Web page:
1 TOTAL QUALITY MANAGEMENTTQM is composed of three paradigms:Total: Involving the entire organization, supply chain, and/or product life cycleQuality: With its usual Definitions, with all its complexitiesManagement: The system of managing with steps like Plan, Organize, Control, Lead, Staff, provisioningand suchlikeAs defined by the International Organization for Standardization (ISO):"TQM is a management approach for an organization, centered on quality, based on theparticipation of all its members and aiming at long-term success through customer satisfaction,and benefits to all members of the organization and to society."One major aim is to reduce variation from every process so that greater consistency of effort is obtained.(Royse, D., Thyer, B., Padgett D., & Logan T., 2006)TQM requires that the company maintain this quality standard in all aspects of its business. This requiresensuring that things are done right the first time and that defects and waste are eliminated fromA Comprehensive DefinitionTQM Total Quality Management is the management of total quality. We know that management consists ofplanning, organizing, directing, control, and assurance. Then, one has to define "total quality". Total qualityis called total because it consists of 3 qualities : Quality of return to satisfy the needs of the shareholders,Quality of products and services to satisfy some specific needs of the consumer (end user) and Qualityof life - at work and outside work - to satisfy the needs of the people in the organization. This is achievedwith the help of upstream and downstream partners of the enterprise. To this, we have to add the corporatecitizenship, i.e. the social, technological, economical, political, and ecological (STEPE) responsibility of theenterprise concerning its internal (its people) and external (upstream and downstream) partners, andcommunity. Therefore, Total quality management goes well beyond satisfying the customer, or merelyoffering quality products (goods and/or services). Note that we use the term consumer or end customer.The reason is that in a Supply Chain Management approach, we dont have to satisfy our customers needsbut the needs of our customers customers all the way to the end customer, the consumer of a product and/or service. By applying this definition an enterprise achieves Business Excellence, as suggested by theMalcolm Baldrige (American) and the EFQM (European) Performance Excellence Models. To do that, onehas to go well beyond ISO 9000 Standards series as suggested by these standards (ISO 9001, then ISO9004, then Total Quality).Total Quality Management, TQM, is a method by which management and employees can become involvedin the continuous improvement of the production of goods and services. It is a combination of quality andmanagement tools aimed at increasing business and reducing losses due to wasteful practices.TQM DefinedTQM is a management philosophy that seeks to integrate all organizational functions (marketing, finance,design, engineering, and production, customer service, etc.) to focus on meeting customer needs andorganizational objectives.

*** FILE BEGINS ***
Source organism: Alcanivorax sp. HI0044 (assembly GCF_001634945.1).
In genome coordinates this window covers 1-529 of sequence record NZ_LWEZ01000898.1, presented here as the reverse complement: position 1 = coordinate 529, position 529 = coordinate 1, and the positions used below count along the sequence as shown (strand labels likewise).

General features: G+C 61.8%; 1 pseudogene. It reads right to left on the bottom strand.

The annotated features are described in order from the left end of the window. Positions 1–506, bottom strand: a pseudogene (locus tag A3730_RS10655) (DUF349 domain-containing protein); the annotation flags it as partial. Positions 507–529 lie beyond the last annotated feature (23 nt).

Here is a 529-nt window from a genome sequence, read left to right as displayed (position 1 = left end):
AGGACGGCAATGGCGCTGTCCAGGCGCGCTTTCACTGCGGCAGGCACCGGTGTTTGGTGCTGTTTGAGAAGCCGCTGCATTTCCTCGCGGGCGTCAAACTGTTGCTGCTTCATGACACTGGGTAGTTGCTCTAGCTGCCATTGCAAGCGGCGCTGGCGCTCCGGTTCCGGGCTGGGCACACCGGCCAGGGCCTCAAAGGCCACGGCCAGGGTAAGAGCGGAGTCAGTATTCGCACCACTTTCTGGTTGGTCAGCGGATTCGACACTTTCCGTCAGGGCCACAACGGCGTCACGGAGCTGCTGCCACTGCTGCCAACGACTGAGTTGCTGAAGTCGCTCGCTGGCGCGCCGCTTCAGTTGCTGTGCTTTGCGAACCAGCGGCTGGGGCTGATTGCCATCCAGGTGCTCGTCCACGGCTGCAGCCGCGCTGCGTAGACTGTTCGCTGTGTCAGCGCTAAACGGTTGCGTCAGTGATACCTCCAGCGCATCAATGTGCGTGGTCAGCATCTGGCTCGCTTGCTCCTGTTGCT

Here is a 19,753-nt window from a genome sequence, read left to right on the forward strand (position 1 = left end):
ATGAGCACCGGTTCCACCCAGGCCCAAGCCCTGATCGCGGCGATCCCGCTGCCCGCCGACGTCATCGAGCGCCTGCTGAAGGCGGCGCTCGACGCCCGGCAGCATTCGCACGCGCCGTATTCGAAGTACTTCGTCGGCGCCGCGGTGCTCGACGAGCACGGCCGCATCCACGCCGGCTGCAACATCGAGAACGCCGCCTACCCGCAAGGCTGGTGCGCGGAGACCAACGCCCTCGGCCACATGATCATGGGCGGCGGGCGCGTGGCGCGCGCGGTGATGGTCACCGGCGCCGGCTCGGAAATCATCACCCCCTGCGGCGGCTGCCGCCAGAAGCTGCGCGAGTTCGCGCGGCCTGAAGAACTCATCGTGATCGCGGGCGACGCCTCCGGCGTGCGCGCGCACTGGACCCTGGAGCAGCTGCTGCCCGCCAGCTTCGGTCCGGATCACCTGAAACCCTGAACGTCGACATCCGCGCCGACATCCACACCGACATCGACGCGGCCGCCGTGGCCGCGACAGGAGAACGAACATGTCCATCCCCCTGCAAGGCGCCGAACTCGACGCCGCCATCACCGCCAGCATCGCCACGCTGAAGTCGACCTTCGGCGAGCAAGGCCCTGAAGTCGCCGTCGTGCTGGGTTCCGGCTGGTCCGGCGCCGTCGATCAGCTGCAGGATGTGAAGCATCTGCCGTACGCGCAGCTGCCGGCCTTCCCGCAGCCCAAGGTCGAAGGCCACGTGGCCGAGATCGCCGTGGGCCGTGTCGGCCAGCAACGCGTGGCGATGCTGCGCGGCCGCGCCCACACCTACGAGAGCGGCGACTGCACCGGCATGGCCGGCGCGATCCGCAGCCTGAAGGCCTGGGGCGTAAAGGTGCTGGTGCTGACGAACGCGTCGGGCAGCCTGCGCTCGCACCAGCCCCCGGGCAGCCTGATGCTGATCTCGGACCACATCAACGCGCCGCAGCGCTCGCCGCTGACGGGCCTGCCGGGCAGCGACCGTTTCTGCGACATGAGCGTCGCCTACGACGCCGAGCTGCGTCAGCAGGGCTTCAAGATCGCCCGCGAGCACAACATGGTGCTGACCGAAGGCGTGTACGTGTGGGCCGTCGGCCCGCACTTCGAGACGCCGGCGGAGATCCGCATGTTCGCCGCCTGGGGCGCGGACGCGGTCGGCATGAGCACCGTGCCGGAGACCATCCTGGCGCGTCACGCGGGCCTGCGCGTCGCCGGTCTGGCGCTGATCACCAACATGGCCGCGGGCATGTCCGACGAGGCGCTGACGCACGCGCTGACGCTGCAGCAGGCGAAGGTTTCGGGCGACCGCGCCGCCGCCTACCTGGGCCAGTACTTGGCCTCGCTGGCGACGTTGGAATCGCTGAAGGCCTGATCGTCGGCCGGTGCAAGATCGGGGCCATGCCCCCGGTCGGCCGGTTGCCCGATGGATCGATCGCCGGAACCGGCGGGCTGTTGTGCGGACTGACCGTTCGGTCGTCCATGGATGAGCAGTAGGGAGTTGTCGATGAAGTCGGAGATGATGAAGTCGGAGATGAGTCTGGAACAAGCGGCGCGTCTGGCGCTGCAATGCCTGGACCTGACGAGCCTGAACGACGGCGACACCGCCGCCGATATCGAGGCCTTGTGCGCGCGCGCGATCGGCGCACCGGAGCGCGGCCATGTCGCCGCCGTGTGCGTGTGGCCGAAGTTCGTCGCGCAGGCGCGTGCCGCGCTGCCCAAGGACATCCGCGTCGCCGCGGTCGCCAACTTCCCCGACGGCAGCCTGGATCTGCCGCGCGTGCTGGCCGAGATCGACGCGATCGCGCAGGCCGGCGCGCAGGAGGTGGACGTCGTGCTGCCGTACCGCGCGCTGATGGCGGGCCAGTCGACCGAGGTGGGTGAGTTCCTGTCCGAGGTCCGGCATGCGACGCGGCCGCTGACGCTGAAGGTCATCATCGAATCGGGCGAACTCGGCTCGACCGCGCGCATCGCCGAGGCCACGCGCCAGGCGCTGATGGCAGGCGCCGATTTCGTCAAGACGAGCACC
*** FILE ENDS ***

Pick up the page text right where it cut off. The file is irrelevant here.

2TQM views an organization as a collection of processes. It maintains that organizations must strive tocontinuously improve these processes by incorporating the knowledge and experiences of workers. Thesimple objective of TQM is "Do the right things, right the first time, every time". TQM is infinitely variable andadaptable. Although originally applied to manufacturing operations, and for a number of years only used inthat area, TQM is now becoming recognized as a generic management tool, just as applicable in serviceand public sector organizations. There are a number of evolutionary strands, with different sectors creatingtheir own versions from the common ancestor. TQM is the foundation for activities, which include: • Commitment by senior management and all employees • Meeting customer requirements • Reducing development cycle times • Just In Time/Demand Flow Manufacturing • Improvement teams • Reducing product and service costs • Systems to facilitate improvement • Line Management ownership • Employee involvement and empowerment • Recognition and celebration • Challenging quantified goals and benchmarking • Focus on processes / improvement plans • Specific incorporation in strategic planningPrinciples of TQMThe key principles of TQM are as following:3 • Management Commitment 1. Plan (drive, direct) 2. Do (deploy, support, participate) 3. Check (review) 4. Act (recognize, communicate, revise) • Employee Empowerment 1. Training 2. Suggestion scheme 3. Measurement and recognition 4. Excellence teams • Fact Based Decision Making 1. SPC (statistical process control) 2. DOE, FMEA 3. The 7 statistical tools 4. TOPS (FORD 8D - Team Oriented Problem Solving) • Continuous Improvement 1. Systematic measurement and focus on CONQ 2. Excellence teams 3. Cross-functional process management 4. Attain, maintain, improve standards • Customer Focus 1. Supplier partnership 2. Service relationship with internal customers 3. Never compromise quality 4. Customer driven standardsThe Concept of Continuous Improvement by TQMTQM is mainly concerned with continuous improvement in all work, from high level strategic planning anddecision-making, to detailed execution of work elements on the shop floor. It stems from the belief that